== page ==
Politics and math don't mix

Politics and math don't mix

Politics and math don't mix

1,200 California academics and teachers have signed an open letter protesting the state's proposed K-12 math curriculum that they say will "de-mathematize math."

According to Breitbart, those who have signed the letter contend the big problem with the proposed framework is it refuses to acknowledge different student abilities in math. David Randall, research director for the National Association of Scholars (NAS), says the leftist's insistence on equality of outcomes is unworkable.

"In frankly every education in the world, somebody's going to do better and somebody's going to do worse," he asserts. "Their commitment ideologically to equality of outcome cannot be aligned with rigorous mathematics instruction."

The concerned education community insists mathematics infused with political rhetoric will do lasting damage on students.

Randall, David (NAS) Randall

"We believe infusing mathematics with political rhetoric is alien to mathematics as a discipline and will do lasting damage—including making math dramatically harder for students whose first language is not English," the letter reads.

Randall agrees and says it actually goes well beyond mathematics.

"This is a problem throughout American education," he asserts. "The same effort that's needed to restore mathematics education is needed to restore education in every discipline."

Randall adds that the only way to prevent this destruction of education is for parents to rise up in defense of good education for their children.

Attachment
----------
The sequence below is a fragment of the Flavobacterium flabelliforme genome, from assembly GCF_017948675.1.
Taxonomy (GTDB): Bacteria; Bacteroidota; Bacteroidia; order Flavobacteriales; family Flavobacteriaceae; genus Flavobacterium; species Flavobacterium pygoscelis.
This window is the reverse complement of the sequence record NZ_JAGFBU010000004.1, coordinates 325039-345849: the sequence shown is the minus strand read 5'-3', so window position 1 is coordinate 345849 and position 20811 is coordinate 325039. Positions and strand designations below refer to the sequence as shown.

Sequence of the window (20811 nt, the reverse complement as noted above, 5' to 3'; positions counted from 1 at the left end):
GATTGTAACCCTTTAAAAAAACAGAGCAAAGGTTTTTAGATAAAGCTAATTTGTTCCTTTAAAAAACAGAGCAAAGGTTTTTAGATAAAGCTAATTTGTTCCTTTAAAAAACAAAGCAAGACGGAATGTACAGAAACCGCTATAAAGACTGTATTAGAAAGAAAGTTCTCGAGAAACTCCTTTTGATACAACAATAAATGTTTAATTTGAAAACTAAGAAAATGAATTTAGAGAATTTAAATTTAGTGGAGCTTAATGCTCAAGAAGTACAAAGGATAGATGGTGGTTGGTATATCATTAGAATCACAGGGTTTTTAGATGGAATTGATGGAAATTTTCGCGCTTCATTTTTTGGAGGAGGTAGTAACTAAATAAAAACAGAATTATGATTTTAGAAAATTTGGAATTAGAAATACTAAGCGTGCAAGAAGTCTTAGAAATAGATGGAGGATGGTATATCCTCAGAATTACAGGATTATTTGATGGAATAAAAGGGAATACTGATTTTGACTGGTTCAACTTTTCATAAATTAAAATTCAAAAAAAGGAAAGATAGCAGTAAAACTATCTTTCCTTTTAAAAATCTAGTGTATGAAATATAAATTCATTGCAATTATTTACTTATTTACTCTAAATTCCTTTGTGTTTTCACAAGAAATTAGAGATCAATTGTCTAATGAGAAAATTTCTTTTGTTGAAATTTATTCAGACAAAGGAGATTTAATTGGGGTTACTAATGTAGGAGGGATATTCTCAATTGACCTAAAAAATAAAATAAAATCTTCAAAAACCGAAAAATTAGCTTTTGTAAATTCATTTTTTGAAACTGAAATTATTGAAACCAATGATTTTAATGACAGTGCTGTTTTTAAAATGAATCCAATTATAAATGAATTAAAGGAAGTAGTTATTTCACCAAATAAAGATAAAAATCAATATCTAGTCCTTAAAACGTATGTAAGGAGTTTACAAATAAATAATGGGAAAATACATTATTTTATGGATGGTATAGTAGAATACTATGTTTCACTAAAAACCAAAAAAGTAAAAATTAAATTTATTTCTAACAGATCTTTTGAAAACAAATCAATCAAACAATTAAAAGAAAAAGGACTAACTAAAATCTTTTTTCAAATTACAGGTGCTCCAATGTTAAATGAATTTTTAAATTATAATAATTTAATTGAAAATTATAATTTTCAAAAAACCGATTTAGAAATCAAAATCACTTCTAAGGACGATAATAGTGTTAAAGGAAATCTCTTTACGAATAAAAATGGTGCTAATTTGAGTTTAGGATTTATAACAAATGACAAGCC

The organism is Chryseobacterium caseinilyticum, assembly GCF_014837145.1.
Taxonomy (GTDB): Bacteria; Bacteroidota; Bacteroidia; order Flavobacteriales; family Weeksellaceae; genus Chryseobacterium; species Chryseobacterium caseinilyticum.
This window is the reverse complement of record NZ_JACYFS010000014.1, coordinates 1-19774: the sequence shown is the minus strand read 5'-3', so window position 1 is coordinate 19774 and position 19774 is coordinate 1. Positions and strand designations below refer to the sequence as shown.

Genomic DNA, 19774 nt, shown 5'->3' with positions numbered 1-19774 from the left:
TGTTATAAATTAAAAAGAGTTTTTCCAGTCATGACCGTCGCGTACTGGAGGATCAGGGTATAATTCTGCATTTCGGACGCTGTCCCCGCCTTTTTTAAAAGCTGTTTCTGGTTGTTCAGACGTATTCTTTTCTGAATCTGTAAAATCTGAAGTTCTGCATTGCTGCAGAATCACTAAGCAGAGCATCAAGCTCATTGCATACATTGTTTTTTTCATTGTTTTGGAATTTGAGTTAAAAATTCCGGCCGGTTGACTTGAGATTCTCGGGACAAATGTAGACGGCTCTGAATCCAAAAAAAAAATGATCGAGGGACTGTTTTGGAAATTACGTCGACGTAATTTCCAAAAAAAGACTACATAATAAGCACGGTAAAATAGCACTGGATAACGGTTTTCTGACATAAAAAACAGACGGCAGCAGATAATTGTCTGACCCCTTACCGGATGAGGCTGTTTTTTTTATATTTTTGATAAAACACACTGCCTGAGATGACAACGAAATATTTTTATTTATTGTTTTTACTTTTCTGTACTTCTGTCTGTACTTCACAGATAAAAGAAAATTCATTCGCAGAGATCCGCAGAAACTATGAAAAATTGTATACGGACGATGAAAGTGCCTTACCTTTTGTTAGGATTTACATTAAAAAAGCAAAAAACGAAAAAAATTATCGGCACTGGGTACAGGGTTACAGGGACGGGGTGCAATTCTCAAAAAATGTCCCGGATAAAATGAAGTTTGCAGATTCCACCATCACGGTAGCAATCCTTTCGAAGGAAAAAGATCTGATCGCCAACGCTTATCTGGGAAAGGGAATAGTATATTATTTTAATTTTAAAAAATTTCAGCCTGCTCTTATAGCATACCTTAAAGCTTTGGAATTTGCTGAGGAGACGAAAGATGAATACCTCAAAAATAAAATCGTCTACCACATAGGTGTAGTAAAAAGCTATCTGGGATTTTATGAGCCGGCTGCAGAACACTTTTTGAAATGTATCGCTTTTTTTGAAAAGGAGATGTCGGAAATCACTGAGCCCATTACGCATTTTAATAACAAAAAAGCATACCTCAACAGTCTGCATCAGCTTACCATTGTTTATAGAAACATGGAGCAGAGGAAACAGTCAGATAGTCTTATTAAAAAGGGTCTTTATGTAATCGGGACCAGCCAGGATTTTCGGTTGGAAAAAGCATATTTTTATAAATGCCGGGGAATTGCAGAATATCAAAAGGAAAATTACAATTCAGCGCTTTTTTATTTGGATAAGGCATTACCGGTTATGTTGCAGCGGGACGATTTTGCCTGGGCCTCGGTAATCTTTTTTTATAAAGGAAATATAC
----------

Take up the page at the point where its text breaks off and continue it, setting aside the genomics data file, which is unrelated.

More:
Meanwhile, a homeschool legal expert is warning parents about a school district in the state of Washington that claims it has created a "homeschool away from home."

Home School Legal Defense Association attorney Tj Schmidt says parents should be wary of the Thurston County home school academy that provides services for homeschooling families.

Schmidt, Tj (HSLDA) Schmidt

"Based on the number of classes that they could take, it could … actually kind of transfer that child to a full-time public school student, even though they were not physically going to the public school," Schmidt explains.

He surmises that the school, the Ignite Family Academy, uses this tactic to secure additional state funding.

"The schools are not providing these classes for free," the attorney asserts. "They're claiming these students, based upon the number of classes that they take as being at least a part-time public school student, and that allows them then to claim state funding."

So if parents are not careful, they could find their children classified as a public school students, which would cause them to lose the flexibility and freedom homeschooled students enjoy.